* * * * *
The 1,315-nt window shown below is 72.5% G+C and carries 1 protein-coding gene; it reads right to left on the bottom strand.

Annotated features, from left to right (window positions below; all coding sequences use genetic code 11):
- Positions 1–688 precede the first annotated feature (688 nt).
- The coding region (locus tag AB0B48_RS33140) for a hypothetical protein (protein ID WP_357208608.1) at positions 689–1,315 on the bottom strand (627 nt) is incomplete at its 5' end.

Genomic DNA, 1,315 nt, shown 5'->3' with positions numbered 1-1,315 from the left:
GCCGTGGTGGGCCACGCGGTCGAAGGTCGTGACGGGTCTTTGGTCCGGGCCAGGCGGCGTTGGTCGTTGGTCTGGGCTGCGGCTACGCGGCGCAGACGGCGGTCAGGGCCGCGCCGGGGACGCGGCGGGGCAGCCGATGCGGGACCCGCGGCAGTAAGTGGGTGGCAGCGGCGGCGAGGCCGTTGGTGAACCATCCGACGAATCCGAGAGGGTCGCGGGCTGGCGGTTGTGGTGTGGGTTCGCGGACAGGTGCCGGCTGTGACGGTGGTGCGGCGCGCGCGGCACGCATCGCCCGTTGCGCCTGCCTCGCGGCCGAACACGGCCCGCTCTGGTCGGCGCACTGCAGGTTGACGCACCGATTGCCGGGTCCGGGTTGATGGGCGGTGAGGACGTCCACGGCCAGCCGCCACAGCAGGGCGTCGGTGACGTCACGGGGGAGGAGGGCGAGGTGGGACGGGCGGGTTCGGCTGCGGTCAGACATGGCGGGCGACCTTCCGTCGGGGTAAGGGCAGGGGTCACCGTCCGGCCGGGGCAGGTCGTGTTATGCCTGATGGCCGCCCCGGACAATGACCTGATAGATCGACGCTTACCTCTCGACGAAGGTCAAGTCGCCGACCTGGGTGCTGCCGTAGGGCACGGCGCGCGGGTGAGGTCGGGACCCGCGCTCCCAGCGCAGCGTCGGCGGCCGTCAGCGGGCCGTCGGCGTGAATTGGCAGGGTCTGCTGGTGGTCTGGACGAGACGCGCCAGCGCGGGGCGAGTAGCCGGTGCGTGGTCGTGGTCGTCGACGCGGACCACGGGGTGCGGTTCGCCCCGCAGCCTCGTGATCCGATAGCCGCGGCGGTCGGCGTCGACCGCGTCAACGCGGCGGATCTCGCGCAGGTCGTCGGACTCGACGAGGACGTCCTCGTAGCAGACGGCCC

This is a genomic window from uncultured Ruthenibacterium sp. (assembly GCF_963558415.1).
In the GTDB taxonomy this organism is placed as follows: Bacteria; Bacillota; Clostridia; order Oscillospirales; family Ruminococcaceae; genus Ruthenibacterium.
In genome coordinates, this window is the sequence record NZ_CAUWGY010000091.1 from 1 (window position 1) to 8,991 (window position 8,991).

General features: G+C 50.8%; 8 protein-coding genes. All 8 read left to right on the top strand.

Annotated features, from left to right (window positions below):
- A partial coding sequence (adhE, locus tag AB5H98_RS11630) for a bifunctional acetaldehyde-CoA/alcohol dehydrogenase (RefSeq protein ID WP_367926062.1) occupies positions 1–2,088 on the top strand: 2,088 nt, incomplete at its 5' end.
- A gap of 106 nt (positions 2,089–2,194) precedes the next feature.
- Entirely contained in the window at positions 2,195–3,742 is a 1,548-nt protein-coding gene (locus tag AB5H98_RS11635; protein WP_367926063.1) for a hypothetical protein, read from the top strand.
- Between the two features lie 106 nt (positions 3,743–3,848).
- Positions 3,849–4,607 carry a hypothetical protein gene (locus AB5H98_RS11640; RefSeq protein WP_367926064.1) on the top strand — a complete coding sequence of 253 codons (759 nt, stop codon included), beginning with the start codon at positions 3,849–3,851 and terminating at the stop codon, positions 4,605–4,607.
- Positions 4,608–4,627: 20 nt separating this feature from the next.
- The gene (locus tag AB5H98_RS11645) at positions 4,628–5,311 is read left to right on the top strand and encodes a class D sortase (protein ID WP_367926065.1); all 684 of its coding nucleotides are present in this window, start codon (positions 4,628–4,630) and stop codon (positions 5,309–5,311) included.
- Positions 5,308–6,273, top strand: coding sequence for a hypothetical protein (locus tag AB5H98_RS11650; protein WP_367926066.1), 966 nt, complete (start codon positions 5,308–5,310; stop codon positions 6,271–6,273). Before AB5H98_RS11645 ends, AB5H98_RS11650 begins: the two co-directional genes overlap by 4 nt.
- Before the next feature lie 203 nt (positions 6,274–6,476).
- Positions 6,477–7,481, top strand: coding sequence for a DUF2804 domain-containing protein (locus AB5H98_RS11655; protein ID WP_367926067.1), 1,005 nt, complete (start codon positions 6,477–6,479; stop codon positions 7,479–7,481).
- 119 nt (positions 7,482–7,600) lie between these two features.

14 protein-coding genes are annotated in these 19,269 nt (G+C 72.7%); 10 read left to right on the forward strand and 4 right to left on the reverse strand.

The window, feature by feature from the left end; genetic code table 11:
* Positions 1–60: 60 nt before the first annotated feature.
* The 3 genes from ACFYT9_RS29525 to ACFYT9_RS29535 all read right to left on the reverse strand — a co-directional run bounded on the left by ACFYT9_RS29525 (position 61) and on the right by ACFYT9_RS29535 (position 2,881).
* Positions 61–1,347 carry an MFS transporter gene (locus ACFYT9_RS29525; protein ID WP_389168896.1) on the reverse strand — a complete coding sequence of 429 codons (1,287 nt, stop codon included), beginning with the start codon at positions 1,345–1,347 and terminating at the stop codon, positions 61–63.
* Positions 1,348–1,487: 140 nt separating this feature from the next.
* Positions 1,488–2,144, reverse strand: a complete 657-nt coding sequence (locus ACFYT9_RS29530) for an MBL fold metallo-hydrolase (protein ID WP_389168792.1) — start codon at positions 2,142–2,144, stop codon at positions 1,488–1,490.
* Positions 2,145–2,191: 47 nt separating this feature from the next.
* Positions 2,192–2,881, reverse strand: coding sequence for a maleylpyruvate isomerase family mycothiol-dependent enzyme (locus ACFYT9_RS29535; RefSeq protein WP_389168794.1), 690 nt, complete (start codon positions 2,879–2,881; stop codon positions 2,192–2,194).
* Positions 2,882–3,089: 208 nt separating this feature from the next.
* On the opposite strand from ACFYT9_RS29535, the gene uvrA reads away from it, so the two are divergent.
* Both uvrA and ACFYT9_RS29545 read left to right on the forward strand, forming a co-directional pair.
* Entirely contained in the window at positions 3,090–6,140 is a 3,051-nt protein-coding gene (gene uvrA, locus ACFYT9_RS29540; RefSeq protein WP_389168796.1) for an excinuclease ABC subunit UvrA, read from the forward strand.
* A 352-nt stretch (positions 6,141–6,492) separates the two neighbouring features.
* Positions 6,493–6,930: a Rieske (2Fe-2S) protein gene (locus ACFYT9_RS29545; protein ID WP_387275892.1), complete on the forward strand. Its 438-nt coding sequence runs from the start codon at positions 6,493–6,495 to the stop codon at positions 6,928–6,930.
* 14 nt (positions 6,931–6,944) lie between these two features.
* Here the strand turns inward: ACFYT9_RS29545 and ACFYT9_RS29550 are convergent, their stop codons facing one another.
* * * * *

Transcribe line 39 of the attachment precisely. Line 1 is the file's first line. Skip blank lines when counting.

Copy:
* Here the strand turns inward: ACFYT9_RS29545 and ACFYT9_RS29550 are convergent, their stop codons facing one another.